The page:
Increasing baseline FeNo levels were associated with reduced exacerbation and greater lung function improvement in dupilumab-vs-placebo-treated patients.
The monoclonal antibody dupilumab demonstrated the greatest clinical benefit in asthma patients with severe uncontrolled disease and elevated levels of fractional exhaled nitric oxide (FeNO) and blood eosinophils, according to research presented at the American College of Allergy, Asthma & Immunology (ACAAI) Annual Scientific Meeting, held virtually from November 13 to 15, 2020.
FeNO is a clinically useful biomarker of interleukin (IL)-4/IL-13-mediated airway inflammation, and dupilumab is a fully human monoclonal antibody that blocks a shared receptor component for IL-4/IL-13.
Results from the LIBERTY ASTHMA QUEST study (ClinicalTrials.gov Identifier: NCT02414854) demonstrated that dupilumab 200/300 mg vs placebo reduced severe asthma exacerbations, improved prebronchodilator (FEV1), and was generally well tolerated in patients with uncontrolled, moderate to severe asthma. Treatment effects were greater in patients with elevated type 2 biomarkers at baseline ( (blood eosinophils [Eos] ≥150 cells/μL or FeNO ≥25 parts per billion [ppb]).
In this post-hoc analysis, researchers led by Ian Pavord, University of Oxford and Oxford Respiratory NIHR BRC, assessed the additional value of baseline FeNO levels as predictors of response to dupilumab.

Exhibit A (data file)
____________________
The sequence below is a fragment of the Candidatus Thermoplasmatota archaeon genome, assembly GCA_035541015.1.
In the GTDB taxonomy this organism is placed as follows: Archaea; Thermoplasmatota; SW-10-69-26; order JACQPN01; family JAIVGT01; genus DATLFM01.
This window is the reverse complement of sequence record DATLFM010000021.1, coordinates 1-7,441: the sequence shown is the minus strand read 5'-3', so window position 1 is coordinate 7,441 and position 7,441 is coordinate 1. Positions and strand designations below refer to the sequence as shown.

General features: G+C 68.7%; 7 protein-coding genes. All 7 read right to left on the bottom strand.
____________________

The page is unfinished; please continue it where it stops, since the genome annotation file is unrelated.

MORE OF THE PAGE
Patients treated with dupilumab experienced a greater benefit in annualized exacerbation rates and prebronchodilator FEV1 at week 12 with increasing FeNO levels. In addition, the magnitude of the decrease in annualized exacerbation rates/improvement in lung function in dupilumab-treated patients was significantly higher in those with FeNO levels ≥25 ppb than in patients with FeNO <25 ppb vs placebo (treatment-by-subgroup interaction, P <.0001).
In patients with Eos ≥150 cells/µL, annualized exacerbation rates were significantly reduced in patients who received dupilumab 200/300 mg by 40.3%/66.7% vs placebo (P <.001) in patients with FeNO less than or greater than or equal to 25 ppb, whereas prebronchodilator FEV1 at week 12 was significantly improved in patients with FeNO ≥25 ppb (0.26 L; P <.0001). Significant differences in patients with FeNO <25 ppb were not observed (0.03 L; P =.3248).
"Increasing baseline FeNO levels were associated with reduced exacerbation rates and increased lung function improvements in dupilumab-vs placebo-treated patients," the researchers concluded. “Patients with elevated FeNO and [blood eosinophils] showed the greatest clinical benefits.”
The authors point out also that FeNo "can be rapidly and inexpensively assessed during routine clinical assessments at the patient’s point of care, and may be useful in predicting responsiveness to some biological therapies."
Reference: Pavord I, Busse W, Corren J, et al. Baseline exhaled nitric oxide (FENO) as predictor of response to dupilumab in uncontrolled, moderate-to-severe asthma. Presented at: the American College of Allergy, Asthma & Immunology (ACAAI) Annual Scientific Meeting (Virtual Experience); November 13-15, 2020. Abstract P220.